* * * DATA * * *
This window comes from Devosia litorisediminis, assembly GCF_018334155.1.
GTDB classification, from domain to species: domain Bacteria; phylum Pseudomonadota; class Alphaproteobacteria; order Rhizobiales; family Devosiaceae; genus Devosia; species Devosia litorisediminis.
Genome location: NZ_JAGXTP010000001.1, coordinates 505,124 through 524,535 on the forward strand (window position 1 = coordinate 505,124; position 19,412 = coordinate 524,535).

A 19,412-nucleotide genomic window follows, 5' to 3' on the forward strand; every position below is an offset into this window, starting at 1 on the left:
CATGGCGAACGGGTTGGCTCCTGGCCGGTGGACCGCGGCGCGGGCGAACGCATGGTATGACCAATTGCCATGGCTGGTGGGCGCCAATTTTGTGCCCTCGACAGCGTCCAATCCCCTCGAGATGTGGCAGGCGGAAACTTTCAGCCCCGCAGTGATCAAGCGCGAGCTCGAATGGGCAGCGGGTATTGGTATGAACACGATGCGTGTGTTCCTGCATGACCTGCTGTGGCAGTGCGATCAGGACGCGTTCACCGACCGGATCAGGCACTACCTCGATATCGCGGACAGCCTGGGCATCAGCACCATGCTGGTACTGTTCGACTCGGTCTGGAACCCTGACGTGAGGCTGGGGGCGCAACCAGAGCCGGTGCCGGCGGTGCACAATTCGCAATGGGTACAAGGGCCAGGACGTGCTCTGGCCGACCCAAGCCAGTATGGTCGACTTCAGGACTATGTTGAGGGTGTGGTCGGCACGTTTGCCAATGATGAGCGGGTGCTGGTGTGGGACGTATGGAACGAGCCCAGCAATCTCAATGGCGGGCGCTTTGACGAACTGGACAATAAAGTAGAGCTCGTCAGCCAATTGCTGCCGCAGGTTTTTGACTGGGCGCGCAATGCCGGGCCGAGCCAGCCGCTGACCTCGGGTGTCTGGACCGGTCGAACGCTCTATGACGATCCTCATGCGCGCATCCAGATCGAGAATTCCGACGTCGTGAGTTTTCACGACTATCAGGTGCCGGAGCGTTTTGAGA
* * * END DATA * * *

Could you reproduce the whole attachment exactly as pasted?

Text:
This window comes from Devosia litorisediminis, assembly GCF_018334155.1.
GTDB classification, from domain to species: domain Bacteria; phylum Pseudomonadota; class Alphaproteobacteria; order Rhizobiales; family Devosiaceae; genus Devosia; species Devosia litorisediminis.
Genome location: NZ_JAGXTP010000001.1, coordinates 505,124 through 524,535 on the forward strand (window position 1 = coordinate 505,124; position 19,412 = coordinate 524,535).

A 19,412-nucleotide genomic window follows, 5' to 3' on the forward strand; every position below is an offset into this window, starting at 1 on the left:
CATGGCGAACGGGTTGGCTCCTGGCCGGTGGACCGCGGCGCGGGCGAACGCATGGTATGACCAATTGCCATGGCTGGTGGGCGCCAATTTTGTGCCCTCGACAGCGTCCAATCCCCTCGAGATGTGGCAGGCGGAAACTTTCAGCCCCGCAGTGATCAAGCGCGAGCTCGAATGGGCAGCGGGTATTGGTATGAACACGATGCGTGTGTTCCTGCATGACCTGCTGTGGCAGTGCGATCAGGACGCGTTCACCGACCGGATCAGGCACTACCTCGATATCGCGGACAGCCTGGGCATCAGCACCATGCTGGTACTGTTCGACTCGGTCTGGAACCCTGACGTGAGGCTGGGGGCGCAACCAGAGCCGGTGCCGGCGGTGCACAATTCGCAATGGGTACAAGGGCCAGGACGTGCTCTGGCCGACCCAAGCCAGTATGGTCGACTTCAGGACTATGTTGAGGGTGTGGTCGGCACGTTTGCCAATGATGAGCGGGTGCTGGTGTGGGACGTATGGAACGAGCCCAGCAATCTCAATGGCGGGCGCTTTGACGAACTGGACAATAAAGTAGAGCTCGTCAGCCAATTGCTGCCGCAGGTTTTTGACTGGGCGCGCAATGCCGGGCCGAGCCAGCCGCTGACCTCGGGTGTCTGGACCGGTCGAACGCTCTATGACGATCCTCATGCGCGCATCCAGATCGAGAATTCCGACGTCGTGAGTTTTCACGACTATCAGGTGCCGGAGCGTTTTGAGA